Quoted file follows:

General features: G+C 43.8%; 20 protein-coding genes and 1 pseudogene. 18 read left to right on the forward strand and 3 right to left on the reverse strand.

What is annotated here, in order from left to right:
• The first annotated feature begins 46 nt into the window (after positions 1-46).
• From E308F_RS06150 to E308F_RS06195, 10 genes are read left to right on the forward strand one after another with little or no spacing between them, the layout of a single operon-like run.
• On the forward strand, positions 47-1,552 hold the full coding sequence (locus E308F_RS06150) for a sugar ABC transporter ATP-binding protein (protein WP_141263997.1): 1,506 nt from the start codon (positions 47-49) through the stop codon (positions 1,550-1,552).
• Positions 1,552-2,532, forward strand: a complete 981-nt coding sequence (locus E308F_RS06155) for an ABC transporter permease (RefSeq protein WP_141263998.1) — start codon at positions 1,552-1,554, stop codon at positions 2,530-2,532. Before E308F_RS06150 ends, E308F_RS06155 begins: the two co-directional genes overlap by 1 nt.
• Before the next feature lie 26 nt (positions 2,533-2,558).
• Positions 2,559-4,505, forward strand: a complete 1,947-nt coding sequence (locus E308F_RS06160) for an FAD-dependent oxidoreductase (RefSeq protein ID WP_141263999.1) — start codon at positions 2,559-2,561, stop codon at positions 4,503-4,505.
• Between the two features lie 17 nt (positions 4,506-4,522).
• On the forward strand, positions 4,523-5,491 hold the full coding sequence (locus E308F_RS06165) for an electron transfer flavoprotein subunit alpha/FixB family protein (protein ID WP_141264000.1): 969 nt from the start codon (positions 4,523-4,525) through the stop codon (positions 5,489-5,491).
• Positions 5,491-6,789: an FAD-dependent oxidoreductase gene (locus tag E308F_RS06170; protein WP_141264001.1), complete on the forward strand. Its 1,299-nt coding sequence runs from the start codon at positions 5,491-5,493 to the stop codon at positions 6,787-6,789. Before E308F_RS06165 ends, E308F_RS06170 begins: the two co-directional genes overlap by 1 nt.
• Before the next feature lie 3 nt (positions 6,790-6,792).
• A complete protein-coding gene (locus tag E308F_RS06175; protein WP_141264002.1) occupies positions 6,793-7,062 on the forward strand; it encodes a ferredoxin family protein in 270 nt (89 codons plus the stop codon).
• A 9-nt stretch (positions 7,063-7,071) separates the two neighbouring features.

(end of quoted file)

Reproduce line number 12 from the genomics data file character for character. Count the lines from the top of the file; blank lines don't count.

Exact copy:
• Before the next feature lie 3 nt (positions 6,790-6,792).